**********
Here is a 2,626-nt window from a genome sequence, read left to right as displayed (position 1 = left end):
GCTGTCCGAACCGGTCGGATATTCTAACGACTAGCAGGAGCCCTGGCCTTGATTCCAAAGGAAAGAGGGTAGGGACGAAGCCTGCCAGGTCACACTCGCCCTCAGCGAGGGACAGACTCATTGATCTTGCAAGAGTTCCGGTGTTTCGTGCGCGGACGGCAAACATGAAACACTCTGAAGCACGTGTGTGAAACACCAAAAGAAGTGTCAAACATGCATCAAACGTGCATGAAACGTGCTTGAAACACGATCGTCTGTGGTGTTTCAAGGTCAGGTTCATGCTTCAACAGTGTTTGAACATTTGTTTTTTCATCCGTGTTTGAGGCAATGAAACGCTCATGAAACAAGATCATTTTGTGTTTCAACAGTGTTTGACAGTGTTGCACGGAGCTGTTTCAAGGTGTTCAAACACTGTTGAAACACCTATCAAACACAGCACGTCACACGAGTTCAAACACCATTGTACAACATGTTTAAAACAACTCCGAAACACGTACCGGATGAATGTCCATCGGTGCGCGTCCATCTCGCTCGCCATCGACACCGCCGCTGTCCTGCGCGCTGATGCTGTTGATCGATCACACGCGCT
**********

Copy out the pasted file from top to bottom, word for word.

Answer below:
Here is a 2,626-nt window from a genome sequence, read left to right as displayed (position 1 = left end):
GCTGTCCGAACCGGTCGGATATTCTAACGACTAGCAGGAGCCCTGGCCTTGATTCCAAAGGAAAGAGGGTAGGGACGAAGCCTGCCAGGTCACACTCGCCCTCAGCGAGGGACAGACTCATTGATCTTGCAAGAGTTCCGGTGTTTCGTGCGCGGACGGCAAACATGAAACACTCTGAAGCACGTGTGTGAAACACCAAAAGAAGTGTCAAACATGCATCAAACGTGCATGAAACGTGCTTGAAACACGATCGTCTGTGGTGTTTCAAGGTCAGGTTCATGCTTCAACAGTGTTTGAACATTTGTTTTTTCATCCGTGTTTGAGGCAATGAAACGCTCATGAAACAAGATCATTTTGTGTTTCAACAGTGTTTGACAGTGTTGCACGGAGCTGTTTCAAGGTGTTCAAACACTGTTGAAACACCTATCAAACACAGCACGTCACACGAGTTCAAACACCATTGTACAACATGTTTAAAACAACTCCGAAACACGTACCGGATGAATGTCCATCGGTGCGCGTCCATCTCGCTCGCCATCGACACCGCCGCTGTCCTGCGCGCTGATGCTGTTGATCGATCACACGCGCT